Inequality, Corruption, and Competition in the Presence of Market Imperfections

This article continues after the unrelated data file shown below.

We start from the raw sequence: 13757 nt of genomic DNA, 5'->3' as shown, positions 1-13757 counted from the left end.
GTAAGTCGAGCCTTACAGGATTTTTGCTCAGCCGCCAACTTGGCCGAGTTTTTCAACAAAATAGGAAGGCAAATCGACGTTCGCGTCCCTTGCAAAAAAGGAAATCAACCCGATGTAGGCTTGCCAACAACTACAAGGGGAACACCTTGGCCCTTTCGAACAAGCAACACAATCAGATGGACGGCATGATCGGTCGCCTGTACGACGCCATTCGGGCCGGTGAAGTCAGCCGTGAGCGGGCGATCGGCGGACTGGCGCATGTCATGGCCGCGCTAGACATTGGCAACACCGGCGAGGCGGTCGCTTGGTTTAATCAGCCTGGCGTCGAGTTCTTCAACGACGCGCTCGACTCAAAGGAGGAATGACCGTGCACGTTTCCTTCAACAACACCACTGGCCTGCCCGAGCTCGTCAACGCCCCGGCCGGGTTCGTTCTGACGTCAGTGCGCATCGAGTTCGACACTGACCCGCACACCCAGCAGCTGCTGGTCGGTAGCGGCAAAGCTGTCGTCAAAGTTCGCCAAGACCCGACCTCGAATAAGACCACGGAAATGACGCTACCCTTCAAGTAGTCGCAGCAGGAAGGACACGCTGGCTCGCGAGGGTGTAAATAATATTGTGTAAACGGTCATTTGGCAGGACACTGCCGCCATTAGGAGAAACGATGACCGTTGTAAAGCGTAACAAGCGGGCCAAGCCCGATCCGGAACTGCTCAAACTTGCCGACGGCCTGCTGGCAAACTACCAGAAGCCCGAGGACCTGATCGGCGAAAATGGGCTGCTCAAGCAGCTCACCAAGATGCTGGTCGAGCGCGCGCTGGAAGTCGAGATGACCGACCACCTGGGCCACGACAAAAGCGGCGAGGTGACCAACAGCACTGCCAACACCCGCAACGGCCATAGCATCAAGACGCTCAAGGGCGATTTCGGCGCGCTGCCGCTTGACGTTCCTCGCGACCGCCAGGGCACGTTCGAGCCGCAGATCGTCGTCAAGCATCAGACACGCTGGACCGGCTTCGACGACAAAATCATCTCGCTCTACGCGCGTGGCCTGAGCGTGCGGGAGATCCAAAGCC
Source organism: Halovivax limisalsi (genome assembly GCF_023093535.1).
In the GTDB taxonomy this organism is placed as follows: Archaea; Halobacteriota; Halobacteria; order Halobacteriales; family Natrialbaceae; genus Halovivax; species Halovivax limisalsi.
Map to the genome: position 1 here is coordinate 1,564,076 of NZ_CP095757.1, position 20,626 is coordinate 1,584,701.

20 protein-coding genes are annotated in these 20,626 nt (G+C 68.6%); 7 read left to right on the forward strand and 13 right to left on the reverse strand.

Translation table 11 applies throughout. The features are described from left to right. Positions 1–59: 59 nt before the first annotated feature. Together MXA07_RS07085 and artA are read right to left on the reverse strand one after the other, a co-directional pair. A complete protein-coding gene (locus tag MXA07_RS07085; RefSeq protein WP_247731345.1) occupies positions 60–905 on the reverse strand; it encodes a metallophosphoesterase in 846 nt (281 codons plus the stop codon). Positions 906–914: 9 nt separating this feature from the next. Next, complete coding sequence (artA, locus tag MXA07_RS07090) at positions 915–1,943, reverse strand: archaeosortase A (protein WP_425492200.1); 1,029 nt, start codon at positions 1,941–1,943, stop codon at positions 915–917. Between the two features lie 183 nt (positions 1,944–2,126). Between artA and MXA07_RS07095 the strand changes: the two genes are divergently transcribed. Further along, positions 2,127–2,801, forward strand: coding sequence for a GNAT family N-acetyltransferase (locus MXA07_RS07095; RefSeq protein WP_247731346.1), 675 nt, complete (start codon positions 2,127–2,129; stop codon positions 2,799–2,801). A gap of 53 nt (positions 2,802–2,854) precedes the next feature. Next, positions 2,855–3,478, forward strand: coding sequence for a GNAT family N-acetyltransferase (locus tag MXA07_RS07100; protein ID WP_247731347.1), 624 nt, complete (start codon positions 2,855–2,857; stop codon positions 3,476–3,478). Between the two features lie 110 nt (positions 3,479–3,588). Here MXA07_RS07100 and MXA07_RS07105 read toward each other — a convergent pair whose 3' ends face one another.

We analyze the relation between inequality, corruption and competition in a developing economy context where markets are imperfect. We consider an economy where different types of households (efficient and inefficient) choose to undertake production activities. For production, households borrow capital from the credit market. They also incur non-input costs which they could avoid by bribing inspectors. Due to information asymmetry and wealth inequality, the credit market fails to screen out the inefficient types. In addition to the imperfect screening, the inefficient type’s entry is further facilitated by corruption. We analyze the market equilibrium and look at some of the implications. We show that a rise in inequality can lead to an increase in corruption along with greater competition.